“That’s right. A dead person can’t be brought back to life. So, could his love for you last forever? Vivian, it wasn’t really wrong of him to run away and left Evelyn. No one should risk their lives for someone else anyways. But I just hate that he wouldn’t admit it.”
Vivian quickly explained, “Sometimes the truth that everyone believes in might not be real. Why can’t all of you leave Finnick alone? Why should he be held accountable for something he didn’t do, Mr. Morrison?”
“Just call me Benedict. Cut that pleasantry.” He said.
“Fine. I understand that you’re devastated, Benedict. Even though I’ve never met Evelyn, I know she must be beautiful and was very likable. I also know that she must’ve loved Finnick very much. So I believe that she would’ve wanted him to live on. I would do that too if I were her. I don’t believe Finnick would abandon her. If that was the truth, then Evelyn and I have really bad tastes in men.”
Benedict studied Vivian. I see. This woman really loves Finnick. She has already fallen too deep, just like how Evelyn was.
The brother had warned Evelyn countless times that she shouldn’t get too close to Finnick, and that she must never fall for him. But Evelyn liked the man so much. She even sacrificed the prime of her life for him…
“Don’t exonerate him. You’ve only been with him for a few days. Do you think you know him well enough? I’ve known him for more than twenty years. I know him better than you do.”
Vivian knew she wouldn’t be able to clear up the conflict that had been going on for so many years. So she changed the topic, “You really love your sister, don’t you? You two must have a good relationship.”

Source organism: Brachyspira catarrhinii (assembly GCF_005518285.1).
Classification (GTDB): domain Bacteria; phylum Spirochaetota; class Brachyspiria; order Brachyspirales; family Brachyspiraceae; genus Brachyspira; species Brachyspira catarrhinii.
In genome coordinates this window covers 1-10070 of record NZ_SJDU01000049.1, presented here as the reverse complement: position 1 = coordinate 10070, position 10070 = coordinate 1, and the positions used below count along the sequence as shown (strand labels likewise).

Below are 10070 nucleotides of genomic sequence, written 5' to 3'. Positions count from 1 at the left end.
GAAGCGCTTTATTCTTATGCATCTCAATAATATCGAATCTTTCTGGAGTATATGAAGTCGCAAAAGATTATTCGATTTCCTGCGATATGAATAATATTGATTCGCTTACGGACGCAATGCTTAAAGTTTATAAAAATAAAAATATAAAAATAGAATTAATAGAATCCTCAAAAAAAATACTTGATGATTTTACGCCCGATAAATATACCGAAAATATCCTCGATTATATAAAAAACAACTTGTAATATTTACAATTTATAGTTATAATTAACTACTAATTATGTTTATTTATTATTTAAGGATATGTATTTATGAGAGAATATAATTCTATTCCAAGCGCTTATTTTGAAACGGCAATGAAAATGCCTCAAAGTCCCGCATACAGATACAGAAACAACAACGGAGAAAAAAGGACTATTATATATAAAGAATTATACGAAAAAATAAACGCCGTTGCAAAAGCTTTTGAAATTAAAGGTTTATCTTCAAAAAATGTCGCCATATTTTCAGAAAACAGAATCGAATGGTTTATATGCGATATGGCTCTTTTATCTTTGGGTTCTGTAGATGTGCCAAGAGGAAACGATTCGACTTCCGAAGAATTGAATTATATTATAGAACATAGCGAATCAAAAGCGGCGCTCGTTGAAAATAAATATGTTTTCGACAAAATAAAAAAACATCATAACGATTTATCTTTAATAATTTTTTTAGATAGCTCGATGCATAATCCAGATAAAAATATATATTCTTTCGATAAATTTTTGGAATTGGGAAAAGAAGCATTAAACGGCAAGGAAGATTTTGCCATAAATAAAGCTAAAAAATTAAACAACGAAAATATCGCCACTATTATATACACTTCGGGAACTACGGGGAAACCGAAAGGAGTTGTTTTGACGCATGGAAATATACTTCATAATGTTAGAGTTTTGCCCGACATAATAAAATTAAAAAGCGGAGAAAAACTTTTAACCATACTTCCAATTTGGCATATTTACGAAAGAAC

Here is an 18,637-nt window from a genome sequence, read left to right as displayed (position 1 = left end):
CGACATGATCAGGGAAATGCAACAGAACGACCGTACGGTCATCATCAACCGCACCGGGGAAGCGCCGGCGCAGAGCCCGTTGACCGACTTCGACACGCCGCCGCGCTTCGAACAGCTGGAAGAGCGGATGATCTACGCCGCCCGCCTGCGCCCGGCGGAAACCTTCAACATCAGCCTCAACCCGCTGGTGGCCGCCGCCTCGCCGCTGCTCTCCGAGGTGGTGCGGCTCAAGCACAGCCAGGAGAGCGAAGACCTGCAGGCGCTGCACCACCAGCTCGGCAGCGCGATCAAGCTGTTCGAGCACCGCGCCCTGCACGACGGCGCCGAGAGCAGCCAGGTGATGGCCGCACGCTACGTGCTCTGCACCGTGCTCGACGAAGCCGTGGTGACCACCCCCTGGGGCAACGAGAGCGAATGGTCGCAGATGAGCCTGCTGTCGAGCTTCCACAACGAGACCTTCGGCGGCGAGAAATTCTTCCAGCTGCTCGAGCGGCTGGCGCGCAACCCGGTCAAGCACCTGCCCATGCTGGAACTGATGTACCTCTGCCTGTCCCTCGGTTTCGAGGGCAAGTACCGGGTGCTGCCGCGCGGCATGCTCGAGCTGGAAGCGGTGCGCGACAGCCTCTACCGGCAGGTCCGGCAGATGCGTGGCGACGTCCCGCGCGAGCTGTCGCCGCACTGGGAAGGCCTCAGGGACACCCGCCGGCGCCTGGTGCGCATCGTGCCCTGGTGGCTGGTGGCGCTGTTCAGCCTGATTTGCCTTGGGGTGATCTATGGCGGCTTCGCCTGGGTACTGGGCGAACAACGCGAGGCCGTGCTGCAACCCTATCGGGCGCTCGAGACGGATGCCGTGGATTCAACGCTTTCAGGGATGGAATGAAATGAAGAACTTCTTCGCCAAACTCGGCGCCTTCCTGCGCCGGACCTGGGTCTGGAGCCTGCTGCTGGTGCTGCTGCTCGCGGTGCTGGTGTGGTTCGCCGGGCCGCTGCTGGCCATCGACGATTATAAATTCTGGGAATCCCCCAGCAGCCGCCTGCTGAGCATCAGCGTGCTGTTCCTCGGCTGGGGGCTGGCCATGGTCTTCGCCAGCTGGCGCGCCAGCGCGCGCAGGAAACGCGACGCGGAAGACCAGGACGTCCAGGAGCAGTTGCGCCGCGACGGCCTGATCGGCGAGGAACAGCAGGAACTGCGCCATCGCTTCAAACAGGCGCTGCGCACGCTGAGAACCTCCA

Upon hearing her words, sorrow flashed through Benedict’s eyes. He would always think of the times he spent with Evelyn in the park when they were younger whenever he thought of her.
She would always follow him around, but he found her annoying and wouldn’t want to play with her.
It wasn’t until his parents had passed away did he realize she’s all he had. Evelyn was still so young, she needed someone to protect her. Only then did he see the responsibilities he held by.
Benedict explained, “My parents passed away more than ten years ago. Evelyn was my only family member.”
Vivian was feeling sad too.
She wanted to get down to business and interview Benedict about the antique fair, but he didn’t want to continue anymore.
“Alright, let’s end our conversation here. I’ve already said what I have to.” He said, making it clear that it was time for her to leave.
But I haven’t completed the interview for the magazine company! I can’t leave just like that.
She quickly tried, “Mr. Morrison, may I ask you a few questions about the antique fair? We won’t talk about anything else, alright?”
A hint of smile appeared at the corner of Benedict’s eyes, a mocking one, as if the words she just said were ridiculous.
“Do you really think Fabian sent you to interview me because of the antique fair? You’re truly naive, you know? No wonder Finnick could get you eating out of his hands. You kind of had it coming.”
What does he mean by that? If the reason isn’t because of the antique fair, then what is it? Are Fabian and Benedict on the same side? So many question marks popped up in Vivian’s head.
Benedict continued, “Or maybe you already knew what kind of person Finnick really is. You just wanted the title of Mrs. Norton and the benefits you could get from it, right? Vivian, you must have a great deal of patience to be able to tolerate someone as cold as Finnick.”
Benedict’s words were too rude and Vivian couldn’t stand it anymore. Well, there really isn’t any point of interviewing him anymore.
She didn’t even take a sip of the coffee he made as she stood to leave.
The man added before she left, “You better watch out, Vivian. Think about what I said. Don’t regret it in the future and blame me for not warning you.”
The interview ended with an unpleasant atmosphere.
Vivian looked listless as she made her way home.
She didn’t get to finish her interview, nor did she get to ask him any of the questions she prepared, but she was chastised by Benedict instead.